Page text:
2011 in Review: facts & figures

Hotel rooms occupied: 13

Flights taken: 19

Rental cars driven: 3

Roughly estimated number of book events: 21

Attendees at first Barnes & Noble event: 5

Attendees at second Barnes & Noble event: 125

Total pounds of butter churned at book events: about 4

Percentage of above flushed down hotel room toilets: 20

Estimated number of times Chris had to carry the butter churn to or from the car: 8

Public churning failures, attributed either to the half & half instead of cream or to improperly sealed container: 2

Pieces of storeboughten candy distributed at book events (approximately): 450

Instances in which I trekked down to WBEZ studios to remotely record content for public radio: 4

Instances in which I had to conduct a live radio interview via cell phone in a NYC cab stuck in traffic on the Willamsburg Bridge: 1

Words in The Wilder Life, not including front and back matter: 98,547

Words in The Wilder Life that are legally considered profanity, according to FCC guidelines: 3

Words in The Wilder Life legally considered profanity occuring in a quote attributed to Michael Landon: 1

Written complaints about “excessive profanity” in The Wilder Life, either by Amazon reviews or handwritten letters: 3

Highest Amazon sales rank: 104

Books ordered for relatives in fruitless attempt to bump sales rank into coveted top 100: 2

Seconds the animatronic figure of William Clark at the Museum of Western Expansion in St. Louis spends twitching: 25


YA manuscripts considered at day job: 41

Yards of bubble wrap accompanying wedding presents, estimated: 25

Minor finger injuries sustained while making brooch bouquet: 7,200

People who misheard the phrase “brooch bouquet” as “roach bouquet”: 5

People at our wedding who asked us, “Wow, who’s that guy with the kilt?” (It was Eben!): 8

Requests I have made to my husband to sing like Gordon Lightfoot: 11

Hours of delight this video, involving weird perspective and a very tiny complimentary soap in our hotel room in Minneapolis, has brought our household: MILLIONS:

I’ll stop here because I don’t think I could make a list long enough to convey what an incredible year 2011 has been.

And here’s to 2012—”this is now,” as they say, and may your now be a happy one.

Bah Humbug! No, that’s too strong, ’cause it is my favorite holiday

Just another night in the village

SIX THINGS ABOUT HOLIDAY MUSIC THAT I VERY STRONGLY BELIEVE:

1. While people are free to record their own renditions of any traditional holiday song in the public domain, if they want to change the lyrics for commercial purposes, they should have to pay a massive, exorbitant royalty to do so. If some jackass wants to foist upon the world a line like Deck the halls with Walgreen’s Savings!, it’s only fair that he pay through his very shiny nose for the privilege. Proceeds from the royalties would go to various charities. Obvious exception to the rule: “Jingle Bells, Batman Smells,” because that is a classic.

2. The few dozen holiday pop songs that are now part of the contemporary canon should NOT be covered by other pop artists for a certain number of years following their original release date. Like maybe even fifty years. No, really, I feel this rule has become necessary due to the many recent terrible versions of Wham’s “Last Christmas” swirling around the airwaves, like a crap blizzard that grows thicker every year.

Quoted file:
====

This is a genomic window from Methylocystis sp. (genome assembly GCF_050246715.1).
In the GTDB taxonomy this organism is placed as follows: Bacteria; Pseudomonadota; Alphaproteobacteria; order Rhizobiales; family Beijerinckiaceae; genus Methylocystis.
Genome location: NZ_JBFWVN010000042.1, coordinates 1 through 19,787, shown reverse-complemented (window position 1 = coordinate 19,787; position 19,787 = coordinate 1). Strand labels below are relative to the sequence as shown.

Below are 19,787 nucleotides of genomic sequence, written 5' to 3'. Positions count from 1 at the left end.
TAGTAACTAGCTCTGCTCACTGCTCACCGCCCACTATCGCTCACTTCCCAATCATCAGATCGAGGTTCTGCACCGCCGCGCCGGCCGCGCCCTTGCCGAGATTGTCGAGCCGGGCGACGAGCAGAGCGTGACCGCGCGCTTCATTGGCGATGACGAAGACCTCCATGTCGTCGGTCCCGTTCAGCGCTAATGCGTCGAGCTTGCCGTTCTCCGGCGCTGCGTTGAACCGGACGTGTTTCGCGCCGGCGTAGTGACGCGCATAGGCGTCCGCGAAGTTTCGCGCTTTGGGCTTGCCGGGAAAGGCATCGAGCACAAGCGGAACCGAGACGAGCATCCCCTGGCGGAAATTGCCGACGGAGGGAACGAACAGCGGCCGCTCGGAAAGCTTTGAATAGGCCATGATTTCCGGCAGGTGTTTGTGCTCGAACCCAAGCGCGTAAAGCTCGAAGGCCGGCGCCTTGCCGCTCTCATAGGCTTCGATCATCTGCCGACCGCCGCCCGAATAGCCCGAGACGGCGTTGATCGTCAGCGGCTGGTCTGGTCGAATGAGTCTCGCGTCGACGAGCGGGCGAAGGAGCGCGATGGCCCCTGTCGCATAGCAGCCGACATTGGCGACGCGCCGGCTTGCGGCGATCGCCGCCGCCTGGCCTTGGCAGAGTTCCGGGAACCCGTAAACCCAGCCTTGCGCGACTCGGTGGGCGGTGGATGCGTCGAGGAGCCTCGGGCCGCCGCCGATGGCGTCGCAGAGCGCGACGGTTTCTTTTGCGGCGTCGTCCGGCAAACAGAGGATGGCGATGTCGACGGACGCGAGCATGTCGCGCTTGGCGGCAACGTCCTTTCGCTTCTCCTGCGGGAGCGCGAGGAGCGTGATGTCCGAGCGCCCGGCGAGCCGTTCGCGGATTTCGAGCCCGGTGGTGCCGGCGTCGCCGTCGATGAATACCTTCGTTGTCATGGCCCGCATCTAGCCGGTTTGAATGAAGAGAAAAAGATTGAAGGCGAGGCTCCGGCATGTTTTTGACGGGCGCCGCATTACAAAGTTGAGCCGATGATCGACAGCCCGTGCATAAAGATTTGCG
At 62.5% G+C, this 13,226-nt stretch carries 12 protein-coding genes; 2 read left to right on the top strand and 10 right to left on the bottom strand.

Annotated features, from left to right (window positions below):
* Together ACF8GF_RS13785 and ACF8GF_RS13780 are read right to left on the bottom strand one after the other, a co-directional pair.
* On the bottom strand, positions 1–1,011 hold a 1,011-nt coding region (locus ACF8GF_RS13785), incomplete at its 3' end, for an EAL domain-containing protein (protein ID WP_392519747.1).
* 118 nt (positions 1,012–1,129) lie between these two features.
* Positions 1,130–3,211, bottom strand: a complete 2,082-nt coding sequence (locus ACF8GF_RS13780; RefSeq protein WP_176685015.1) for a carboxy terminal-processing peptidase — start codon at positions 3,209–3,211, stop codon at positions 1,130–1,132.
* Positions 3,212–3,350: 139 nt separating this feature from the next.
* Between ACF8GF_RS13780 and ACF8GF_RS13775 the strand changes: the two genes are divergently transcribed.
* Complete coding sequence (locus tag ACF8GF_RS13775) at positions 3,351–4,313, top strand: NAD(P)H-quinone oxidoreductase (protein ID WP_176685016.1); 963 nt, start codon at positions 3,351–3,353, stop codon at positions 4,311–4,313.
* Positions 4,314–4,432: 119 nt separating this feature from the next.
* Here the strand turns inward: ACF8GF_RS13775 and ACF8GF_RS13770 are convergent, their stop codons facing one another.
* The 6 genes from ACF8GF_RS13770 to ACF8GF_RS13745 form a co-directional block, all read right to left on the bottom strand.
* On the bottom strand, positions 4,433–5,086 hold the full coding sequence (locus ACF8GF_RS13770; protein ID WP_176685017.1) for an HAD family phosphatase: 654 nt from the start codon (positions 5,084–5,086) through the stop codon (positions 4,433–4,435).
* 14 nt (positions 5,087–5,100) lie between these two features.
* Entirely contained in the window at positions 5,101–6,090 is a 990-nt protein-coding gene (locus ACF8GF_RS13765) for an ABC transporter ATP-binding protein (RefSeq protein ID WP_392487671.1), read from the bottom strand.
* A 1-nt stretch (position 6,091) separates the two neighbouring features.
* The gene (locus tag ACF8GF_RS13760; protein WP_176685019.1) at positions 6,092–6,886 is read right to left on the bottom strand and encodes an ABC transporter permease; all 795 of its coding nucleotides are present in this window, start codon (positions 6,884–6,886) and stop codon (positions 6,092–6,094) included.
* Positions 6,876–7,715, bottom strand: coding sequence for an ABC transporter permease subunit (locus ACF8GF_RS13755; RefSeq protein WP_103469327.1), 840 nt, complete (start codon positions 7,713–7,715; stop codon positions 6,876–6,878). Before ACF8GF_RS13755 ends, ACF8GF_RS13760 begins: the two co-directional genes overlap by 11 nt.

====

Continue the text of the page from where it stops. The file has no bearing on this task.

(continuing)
Look, I don’t even like “Last Christmas” that much, but I just think Taylor Swift and Hillary Duff and Coldplay and all the other posers need to back the hell off and let George and Andrew have their hammy synthesizer pop-ballad glory every holiday season until around Christmas 2035, when middle-aged Miley Cyrus can record it as a duet with the cryogenically preserved head of Bret Michaels. Until then, she and everyone else ought to try writing their own original songs instead of cashing in on someone else’s successful bid for holiday music immortality. Because one of the things that I love about modern Christmas music is that it’s such a crazy collage of decades, with Bing Crosby and The Ronettes and the Carpenters and Jose Feliciano and The Waitresses all captured in little retro snowglobes of their eras. Remaking those songs to sound more up-t0-date and/or fit some acceptably hipster aesthetic seems control-freakish and sad, like those color-coordinated Christmas trees that you see in magazines. IT IS NOT RIGHT.

3. I enjoy “The Little Drummer Boy” enough that for most of the song I am able to suspend whatever general skepticism I may have about the existence of percussion instruments and drum majors in the Biblical era. I’m totally with the Little Drummer Boy all the way up to the line “the ox and lamb kept time,” and then the bubble totally bursts. The ox and lamb kept time? Are you kidding, song? Am I really expected to suddenly just imagine livestock jiving along in some crazy bullshit Max Fleischer cartoon scene right then and there? Seriously, it ruins everything until the next time I hear the song.

4. “Let it Snow” is still pretty demented, but I love when Ella Fitzgerald sings it.

5. “The Christmas Song” still makes me feel dead inside, but I tolerate it in order to be part of society.

6.  The Paul McCartney Christmas song is way more fun than the John Lennon Christmas song.  This is partly Chris’s doing, because he pointed out that “(Simply Having) A Wonderful Christmastime” sounds for all the world like Paul’s in his living room on Christmas morning trying out wacky chords on the new synthesizer that he just unwrapped. Barrp-barrp-barrp-barrp BOINGG! Barrp-barrp-barrp-barrp BOINGGGG! “Brilliant keyboard, Linda!”  Not to knock John and Yoko and the whole “war is over if you want it” thing, but sometimes what you want is to just sit around in your pajamas for awhile.

Am I the only one who thinks this much about Christmas music?